Coronavirus finally proves that teachers are essential
But the plans truly do hinge on being able to provide medical-grade masks for school health professionals and nonmedical-grade masks for everyone else. They also rely on the ability to disinfect schools on a regular basis, provide hand-washing and sanitizing stations for students and teachers, and have strict protocols in place to test, trace and isolate new cases of COVID-19 quickly.
That seems implausible even for schools in well-financed districts, and it reads like fiction for the kinds of schools I've taught in. I've worked in low-income schools where the sinks in the classrooms don't work, the water in parts of the school contain unacceptably high levels of lead, and the soap in the students' bathroom has been taken away because the dispensers have been broken and abused too many times by misbehaving kids.
As a teacher, I want school to open back up as soon as possible. I'm even hoping there's summer school for those who want or need it in order to be able to succeed in the fall.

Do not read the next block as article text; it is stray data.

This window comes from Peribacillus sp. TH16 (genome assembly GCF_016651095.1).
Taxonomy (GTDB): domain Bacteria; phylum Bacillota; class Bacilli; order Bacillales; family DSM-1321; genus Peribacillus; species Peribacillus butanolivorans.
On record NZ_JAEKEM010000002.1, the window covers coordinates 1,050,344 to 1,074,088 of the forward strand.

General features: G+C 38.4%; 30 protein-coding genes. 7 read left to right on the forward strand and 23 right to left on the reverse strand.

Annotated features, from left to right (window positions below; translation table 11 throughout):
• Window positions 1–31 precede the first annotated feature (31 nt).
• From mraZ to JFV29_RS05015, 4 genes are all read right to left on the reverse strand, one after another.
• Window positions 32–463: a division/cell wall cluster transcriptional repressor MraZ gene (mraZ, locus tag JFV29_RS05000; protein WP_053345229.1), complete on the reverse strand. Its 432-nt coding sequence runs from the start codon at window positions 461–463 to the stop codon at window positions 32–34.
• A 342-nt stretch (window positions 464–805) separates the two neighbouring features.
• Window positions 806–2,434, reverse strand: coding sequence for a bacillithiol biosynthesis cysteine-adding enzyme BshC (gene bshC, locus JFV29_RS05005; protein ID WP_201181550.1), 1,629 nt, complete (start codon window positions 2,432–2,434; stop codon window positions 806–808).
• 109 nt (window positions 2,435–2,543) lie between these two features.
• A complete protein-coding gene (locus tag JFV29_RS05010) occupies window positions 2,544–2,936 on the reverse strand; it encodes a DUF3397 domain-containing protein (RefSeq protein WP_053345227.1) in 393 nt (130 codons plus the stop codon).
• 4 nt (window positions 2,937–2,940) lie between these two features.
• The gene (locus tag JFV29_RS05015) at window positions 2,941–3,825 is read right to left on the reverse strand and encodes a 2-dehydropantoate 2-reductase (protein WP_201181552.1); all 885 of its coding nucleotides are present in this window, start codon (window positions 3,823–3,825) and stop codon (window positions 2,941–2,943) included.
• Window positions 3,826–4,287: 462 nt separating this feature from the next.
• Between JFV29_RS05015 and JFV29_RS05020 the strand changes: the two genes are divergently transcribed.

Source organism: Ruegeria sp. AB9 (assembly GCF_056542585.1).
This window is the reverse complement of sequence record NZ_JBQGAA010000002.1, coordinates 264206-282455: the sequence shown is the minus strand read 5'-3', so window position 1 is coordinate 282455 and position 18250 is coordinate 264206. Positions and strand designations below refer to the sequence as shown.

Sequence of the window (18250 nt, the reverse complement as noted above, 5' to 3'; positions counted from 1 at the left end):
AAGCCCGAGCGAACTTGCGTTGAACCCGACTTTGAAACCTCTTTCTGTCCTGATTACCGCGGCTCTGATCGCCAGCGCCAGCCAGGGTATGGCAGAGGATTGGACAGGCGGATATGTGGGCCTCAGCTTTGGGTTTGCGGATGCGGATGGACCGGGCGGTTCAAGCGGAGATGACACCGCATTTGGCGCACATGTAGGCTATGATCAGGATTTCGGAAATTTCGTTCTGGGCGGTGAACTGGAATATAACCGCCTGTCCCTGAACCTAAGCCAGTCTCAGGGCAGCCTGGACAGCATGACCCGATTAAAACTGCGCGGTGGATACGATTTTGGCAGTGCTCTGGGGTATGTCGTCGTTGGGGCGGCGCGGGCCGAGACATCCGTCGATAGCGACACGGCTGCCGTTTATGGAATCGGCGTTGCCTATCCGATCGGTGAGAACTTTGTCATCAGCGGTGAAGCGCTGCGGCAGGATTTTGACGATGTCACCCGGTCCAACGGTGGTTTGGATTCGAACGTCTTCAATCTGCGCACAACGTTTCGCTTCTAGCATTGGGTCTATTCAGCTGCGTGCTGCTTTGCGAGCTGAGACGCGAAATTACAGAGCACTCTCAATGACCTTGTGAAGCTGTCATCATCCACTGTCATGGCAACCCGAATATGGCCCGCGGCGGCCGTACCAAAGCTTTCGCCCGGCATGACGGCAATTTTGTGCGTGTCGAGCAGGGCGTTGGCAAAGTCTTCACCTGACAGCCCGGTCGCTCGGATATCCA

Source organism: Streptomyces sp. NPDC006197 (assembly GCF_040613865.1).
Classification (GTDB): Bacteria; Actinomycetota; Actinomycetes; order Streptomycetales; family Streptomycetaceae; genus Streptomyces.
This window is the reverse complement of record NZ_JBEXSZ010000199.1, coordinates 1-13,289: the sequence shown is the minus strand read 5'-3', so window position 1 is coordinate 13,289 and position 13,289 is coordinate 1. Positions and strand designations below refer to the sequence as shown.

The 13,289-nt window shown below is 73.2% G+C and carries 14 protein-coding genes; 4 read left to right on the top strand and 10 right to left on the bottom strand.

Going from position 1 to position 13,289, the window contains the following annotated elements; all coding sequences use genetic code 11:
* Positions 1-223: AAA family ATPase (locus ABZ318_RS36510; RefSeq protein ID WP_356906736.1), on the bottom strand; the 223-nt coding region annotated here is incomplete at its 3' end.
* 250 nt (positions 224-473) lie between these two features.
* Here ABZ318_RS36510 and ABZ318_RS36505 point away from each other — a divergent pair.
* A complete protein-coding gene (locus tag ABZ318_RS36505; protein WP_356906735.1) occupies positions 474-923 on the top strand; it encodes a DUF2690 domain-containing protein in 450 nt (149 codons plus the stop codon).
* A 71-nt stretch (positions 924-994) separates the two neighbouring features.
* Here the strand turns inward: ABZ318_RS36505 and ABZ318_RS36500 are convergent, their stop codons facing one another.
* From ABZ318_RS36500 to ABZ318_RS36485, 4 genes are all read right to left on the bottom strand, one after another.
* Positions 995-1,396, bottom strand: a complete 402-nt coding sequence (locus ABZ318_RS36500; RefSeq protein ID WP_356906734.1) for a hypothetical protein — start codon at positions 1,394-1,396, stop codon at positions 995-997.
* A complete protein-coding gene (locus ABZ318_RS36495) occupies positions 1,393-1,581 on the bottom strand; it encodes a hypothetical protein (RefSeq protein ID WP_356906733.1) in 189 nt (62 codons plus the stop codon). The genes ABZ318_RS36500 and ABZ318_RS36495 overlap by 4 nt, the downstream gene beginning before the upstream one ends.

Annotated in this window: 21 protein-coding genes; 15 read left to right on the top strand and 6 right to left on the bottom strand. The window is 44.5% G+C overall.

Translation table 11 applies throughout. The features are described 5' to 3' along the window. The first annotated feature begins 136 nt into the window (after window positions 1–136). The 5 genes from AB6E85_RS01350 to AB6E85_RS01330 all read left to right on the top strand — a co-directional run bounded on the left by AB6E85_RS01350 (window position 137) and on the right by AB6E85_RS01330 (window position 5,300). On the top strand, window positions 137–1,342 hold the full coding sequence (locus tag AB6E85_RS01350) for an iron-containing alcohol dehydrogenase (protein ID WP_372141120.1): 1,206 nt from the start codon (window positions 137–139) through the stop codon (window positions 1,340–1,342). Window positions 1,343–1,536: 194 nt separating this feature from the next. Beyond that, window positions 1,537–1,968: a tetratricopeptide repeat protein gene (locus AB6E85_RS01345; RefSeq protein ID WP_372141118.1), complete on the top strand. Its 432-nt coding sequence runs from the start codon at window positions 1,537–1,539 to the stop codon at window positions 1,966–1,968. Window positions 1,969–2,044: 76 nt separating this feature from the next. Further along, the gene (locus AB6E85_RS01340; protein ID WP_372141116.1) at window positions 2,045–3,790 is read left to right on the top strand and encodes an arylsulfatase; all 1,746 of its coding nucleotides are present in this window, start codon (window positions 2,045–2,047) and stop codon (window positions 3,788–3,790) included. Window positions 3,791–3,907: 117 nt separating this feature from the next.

But it's going to take a lot of money to prepare school districts, particularly those at the lower income levels, for the beginning of the 2020-2021 school year. Especially when you take into account that public health experts think that a critical mass of COVID-19 cases will re-emerge in the fall.
The question is: Will those who have the power to provide the money needed to open up schools safely believe that they are investing in students, teachers and education -- or in daycare?
Esther Cepeda's email address is firstname.lastname@example.org or follow her on Twitter @estherjcepeda.
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